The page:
4. Cyber-physical control of road freight transport
Prof. Karl H. Johansson, KTH Royal Institute of Technology, Sweden
Freight transportation is of outmost importance for our society and is continuously increasing, particularly in the emerging economies. At the same time, transporting goods on roads accounts for about 26% of all energy consumption and 18% of greenhouse gas emissions in the European Union. Despite the influence the transportation system has on our energy consumption and the environment, road transportation is mainly done by individual long-haulage trucks with no real-time coordination or global optimization. In this talk, we discuss how modern information and communication technology supports a cyber-physical transportation system architecture with an integrated logistic system coordinating fleets of trucks traveling together in vehicle platoons. From the reduced air drag, platooning trucks traveling close together can save more than 10% of their fuel consumption. Control and estimation challenges and solutions on various level of this transportation system will be presented. It will be argued that a system architecture utilizing vehicle-to-vehicle and vehicle-to-infrastructure communication enable receding horizon optimal control of individual trucks as well as optimised vehicle fleet collaborations. Experiments done on European highways will illustrate system performance and safety requirements. The presentation will be based on joint work with collaborators at KTH and at the truck manufacturer Scania.
Karl H. Johansson is Director of the ACCESS Linnaeus Centre and Professor at the School of Electrical Engineering, KTH Royal Institute of Technology, Sweden. He is a Wallenberg Scholar and has held a Senior Researcher Position with the Swedish Research Council. He also heads the Stockholm Strategic Research Area ICT The Next Generation. He received MSc and PhD degrees in Electrical Engineering from Lund University. He has held visiting positions at UC Berkeley, California Institute of Technology, Nanyang Technological University, and Institute of Advanced Studies Hong Kong University of Science and Technology. His research interests are in networked control systems, cyber-physical systems, and applications in transportation, energy, and automation systems. He has been a member of the IEEE Control Systems Society Board of Governors and the Chair of the IFAC Technical Committee on Networked Systems. He has been on the Editorial Boards of several journals, including Automatica, IEEE Transactions on Automatic Control, and IET Control Theory and Applications. He is currently a Senior Editor of IEEE Transactions on Control of Network Systems and Associate Editor of European Journal of Control. He has been Guest Editor for a special issue of IEEE Transactions on Automatic Control on cyber-physical systems and one of IEEE Control Systems Magazine on cyber-physical security. He was the General Chair of the ACM/IEEE Cyber-Physical Systems Week 2010 in Stockholm and IPC Chair of many conferences. He has served on the Executive Committees of several European research projects in the area of networked embedded systems. He received the Best Paper Award of the IEEE International Conference on Mobile Ad-hoc and Sensor Systems in 2009 and the Best Theory Paper Award of the World Congress on Intelligent Control and Automation in 2014. In 2009 he was awarded Wallenberg Scholar, as one of the first ten scholars from all sciences, by the Knut and Alice Wallenberg Foundation. He was awarded Future Research Leader from the Swedish Foundation for Strategic Research in 2005. He received the triennial Young Author Prize from IFAC in 1996 and the Peccei Award from the International Institute of System Analysis, Austria, in 1993. He received Young Researcher Awards from Scania in 1996 and from Ericsson in 1998 and 1999. He is a Fellow of the IEEE.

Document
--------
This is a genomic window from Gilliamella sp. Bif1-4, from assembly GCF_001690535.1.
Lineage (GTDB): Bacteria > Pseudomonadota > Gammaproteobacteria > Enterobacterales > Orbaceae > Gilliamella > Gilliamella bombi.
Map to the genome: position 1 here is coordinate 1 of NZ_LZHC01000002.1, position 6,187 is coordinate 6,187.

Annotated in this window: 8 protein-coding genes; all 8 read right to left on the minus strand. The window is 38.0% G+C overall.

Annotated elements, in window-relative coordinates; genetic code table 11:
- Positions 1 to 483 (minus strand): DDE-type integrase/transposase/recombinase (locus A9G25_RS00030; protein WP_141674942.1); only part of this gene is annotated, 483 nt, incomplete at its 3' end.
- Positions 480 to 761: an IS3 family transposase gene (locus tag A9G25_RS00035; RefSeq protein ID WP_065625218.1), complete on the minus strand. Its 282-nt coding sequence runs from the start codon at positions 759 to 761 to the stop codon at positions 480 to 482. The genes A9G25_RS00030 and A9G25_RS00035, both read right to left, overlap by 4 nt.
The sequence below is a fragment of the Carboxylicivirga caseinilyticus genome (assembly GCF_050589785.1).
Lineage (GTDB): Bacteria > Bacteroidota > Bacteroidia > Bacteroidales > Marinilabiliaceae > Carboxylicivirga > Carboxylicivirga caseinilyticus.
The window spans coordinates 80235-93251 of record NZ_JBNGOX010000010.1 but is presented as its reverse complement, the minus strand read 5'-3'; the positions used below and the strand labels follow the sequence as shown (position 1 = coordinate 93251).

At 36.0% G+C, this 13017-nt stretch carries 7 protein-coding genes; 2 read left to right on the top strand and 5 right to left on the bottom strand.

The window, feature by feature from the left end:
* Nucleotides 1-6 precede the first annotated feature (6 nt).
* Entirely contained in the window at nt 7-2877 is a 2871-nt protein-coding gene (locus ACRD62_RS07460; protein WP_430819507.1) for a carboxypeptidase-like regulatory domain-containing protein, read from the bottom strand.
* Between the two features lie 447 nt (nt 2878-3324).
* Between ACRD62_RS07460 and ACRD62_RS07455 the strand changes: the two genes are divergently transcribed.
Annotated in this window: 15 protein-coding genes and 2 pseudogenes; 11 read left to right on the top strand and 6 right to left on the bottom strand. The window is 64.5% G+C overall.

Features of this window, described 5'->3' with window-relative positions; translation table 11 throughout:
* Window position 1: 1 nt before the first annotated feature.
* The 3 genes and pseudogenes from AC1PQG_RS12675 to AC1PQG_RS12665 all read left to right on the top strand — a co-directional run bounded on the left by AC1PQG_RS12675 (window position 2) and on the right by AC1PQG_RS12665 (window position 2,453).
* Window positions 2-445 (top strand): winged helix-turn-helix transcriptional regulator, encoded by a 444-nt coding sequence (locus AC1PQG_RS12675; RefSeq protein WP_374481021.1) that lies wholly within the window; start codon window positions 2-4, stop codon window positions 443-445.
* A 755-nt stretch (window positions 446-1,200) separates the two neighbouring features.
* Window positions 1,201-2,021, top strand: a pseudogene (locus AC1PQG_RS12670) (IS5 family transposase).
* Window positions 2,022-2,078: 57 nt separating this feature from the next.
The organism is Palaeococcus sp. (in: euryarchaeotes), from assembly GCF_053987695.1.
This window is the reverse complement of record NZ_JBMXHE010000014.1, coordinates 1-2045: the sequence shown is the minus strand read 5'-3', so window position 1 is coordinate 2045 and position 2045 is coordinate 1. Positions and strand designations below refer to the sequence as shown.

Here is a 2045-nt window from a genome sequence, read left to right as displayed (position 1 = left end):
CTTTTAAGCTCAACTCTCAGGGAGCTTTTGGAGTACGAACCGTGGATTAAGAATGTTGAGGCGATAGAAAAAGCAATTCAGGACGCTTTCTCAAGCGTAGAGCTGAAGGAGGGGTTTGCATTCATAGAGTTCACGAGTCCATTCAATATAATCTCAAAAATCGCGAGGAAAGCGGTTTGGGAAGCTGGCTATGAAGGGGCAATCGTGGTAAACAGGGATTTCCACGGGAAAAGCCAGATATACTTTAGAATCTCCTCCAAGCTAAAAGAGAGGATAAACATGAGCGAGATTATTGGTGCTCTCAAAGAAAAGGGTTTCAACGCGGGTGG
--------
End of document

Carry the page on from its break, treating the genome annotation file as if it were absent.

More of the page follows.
5. InfoSymbioticSystems/DDDAS – Large-Scale Dynamic Data and Large-Scale Big Computing for Smart Systems
Dr. Frederica Darema, Air Force Office of Scientific Research, USA